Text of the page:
Those of you who are in great shape yet feel betrayed — and baffled — by your BMI, take heart. A study released earlier this month by the American College of Sports Medicine finds that you can be in great shape, yet deemed overweight by your BMI.
Seventy-one high school football players from seven schools were poked and probed in a variety of ways to determine their fitness levels. Based on their their body fat percent (or BF% in industry shorthand), 45 were declared of normal weight. But based on their BMI, only 26 fell into the normal category. Likewise, 18 were considered overweight based on their BF% and 21 using BMI as a measure, while six were considered obese under BF% guidelines, 24 when judged by their BMI. Said the ACSM: “These larger players’ muscular body composition may lead to overstated body mass indexes.”
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To eat or not to eat: I wouldn’t think about heading out for an early morning bike ride without first eating a half a bagel with peanut butter and honey. Then again, says a study from the University of Birmingham, that may explain why I can’t shed that spare tire around my midsection. The study, published in the ACSM’s journal, Medicine & Science in Sports & Exercise, found that athletes burn more existing fat when they don’t eat before a workout. This finding was based on seven cyclists who ate before a ride and seven who did not. Sounds simplistic, but the eating exercisers burned their new fuel first, the non eaters’ bodies went immediately in search of existing body fat to fuel their ride. Of course, if it’s performance you want, be advised that the non-eaters did not perform as well, either.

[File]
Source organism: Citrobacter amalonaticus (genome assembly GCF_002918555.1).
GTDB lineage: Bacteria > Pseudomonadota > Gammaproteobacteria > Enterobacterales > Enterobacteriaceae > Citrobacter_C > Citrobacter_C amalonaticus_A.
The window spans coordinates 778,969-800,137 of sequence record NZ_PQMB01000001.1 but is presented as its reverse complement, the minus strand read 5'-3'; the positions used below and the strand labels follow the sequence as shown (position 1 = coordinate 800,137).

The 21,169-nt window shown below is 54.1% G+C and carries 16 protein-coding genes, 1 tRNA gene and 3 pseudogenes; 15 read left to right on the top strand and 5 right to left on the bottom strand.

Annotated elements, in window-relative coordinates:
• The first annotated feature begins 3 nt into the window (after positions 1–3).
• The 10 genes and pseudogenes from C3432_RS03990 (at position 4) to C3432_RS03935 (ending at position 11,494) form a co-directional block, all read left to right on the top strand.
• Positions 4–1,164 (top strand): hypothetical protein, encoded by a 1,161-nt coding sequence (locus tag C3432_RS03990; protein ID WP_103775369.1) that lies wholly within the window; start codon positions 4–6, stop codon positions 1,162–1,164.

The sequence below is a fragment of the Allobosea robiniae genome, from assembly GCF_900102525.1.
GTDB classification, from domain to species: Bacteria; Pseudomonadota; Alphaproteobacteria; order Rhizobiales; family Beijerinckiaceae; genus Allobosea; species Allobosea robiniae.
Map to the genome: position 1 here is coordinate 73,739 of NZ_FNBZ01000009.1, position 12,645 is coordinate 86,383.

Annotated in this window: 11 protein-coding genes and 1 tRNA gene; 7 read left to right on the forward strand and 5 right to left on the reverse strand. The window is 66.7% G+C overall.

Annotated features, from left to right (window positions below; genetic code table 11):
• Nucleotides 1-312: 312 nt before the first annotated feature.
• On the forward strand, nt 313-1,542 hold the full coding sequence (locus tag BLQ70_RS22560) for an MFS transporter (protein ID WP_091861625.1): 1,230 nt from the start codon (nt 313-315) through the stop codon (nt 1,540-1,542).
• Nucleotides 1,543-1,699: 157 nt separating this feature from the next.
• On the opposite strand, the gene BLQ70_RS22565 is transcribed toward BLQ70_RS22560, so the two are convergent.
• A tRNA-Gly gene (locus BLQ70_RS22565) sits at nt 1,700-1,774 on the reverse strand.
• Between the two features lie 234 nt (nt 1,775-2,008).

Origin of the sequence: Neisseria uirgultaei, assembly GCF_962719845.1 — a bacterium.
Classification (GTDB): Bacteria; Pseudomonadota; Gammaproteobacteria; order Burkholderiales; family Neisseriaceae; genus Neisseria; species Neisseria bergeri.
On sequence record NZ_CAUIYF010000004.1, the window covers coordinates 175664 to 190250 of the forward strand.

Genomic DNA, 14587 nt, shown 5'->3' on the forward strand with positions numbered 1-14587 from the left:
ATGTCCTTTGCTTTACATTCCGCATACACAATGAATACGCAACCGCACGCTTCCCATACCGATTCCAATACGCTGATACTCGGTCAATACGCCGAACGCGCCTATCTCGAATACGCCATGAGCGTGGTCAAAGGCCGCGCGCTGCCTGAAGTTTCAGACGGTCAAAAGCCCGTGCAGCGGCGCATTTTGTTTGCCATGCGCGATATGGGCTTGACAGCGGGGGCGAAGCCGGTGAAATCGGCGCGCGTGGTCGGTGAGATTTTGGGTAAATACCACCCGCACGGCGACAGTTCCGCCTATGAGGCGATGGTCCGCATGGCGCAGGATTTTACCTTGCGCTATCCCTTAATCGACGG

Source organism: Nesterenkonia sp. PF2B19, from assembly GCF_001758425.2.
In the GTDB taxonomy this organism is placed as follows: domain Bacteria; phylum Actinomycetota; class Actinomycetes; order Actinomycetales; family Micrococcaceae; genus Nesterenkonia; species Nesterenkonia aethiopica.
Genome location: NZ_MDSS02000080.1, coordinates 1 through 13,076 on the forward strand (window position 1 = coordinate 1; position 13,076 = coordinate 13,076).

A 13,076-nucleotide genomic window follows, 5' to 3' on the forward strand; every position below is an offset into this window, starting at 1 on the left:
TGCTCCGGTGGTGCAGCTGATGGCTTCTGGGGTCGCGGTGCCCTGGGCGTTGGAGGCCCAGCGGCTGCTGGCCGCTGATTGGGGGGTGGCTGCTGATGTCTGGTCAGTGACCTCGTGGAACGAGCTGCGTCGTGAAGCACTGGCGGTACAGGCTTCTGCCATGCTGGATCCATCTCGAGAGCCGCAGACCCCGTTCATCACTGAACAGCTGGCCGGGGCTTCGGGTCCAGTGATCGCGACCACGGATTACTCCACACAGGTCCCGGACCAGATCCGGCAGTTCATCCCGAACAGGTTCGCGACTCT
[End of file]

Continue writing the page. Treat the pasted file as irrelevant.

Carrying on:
Read more here.
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Tarheels getting fatter: According to the just-released “F as in Fat: How Obesity Threatens America’s Future 2010” report from the Trust for America’s Health and the Robert Wood Johnson Foundation, North Carolinians are continuing to grow. Nearly 30 percent (29.4 percent) of North Carolina adults are obese, ranking the state the 10th chubbiest in the country, up from the No. 12 spot it held last year. A breakdown by race shows 41.1 percent of black adults are obese, as are 27 percent of whites and 25.7 percent of Latinos. The news wasn’t much better for our kids, 18.6 percent of whom are obese, ranking North Carolina 11th nationally.
Read more here.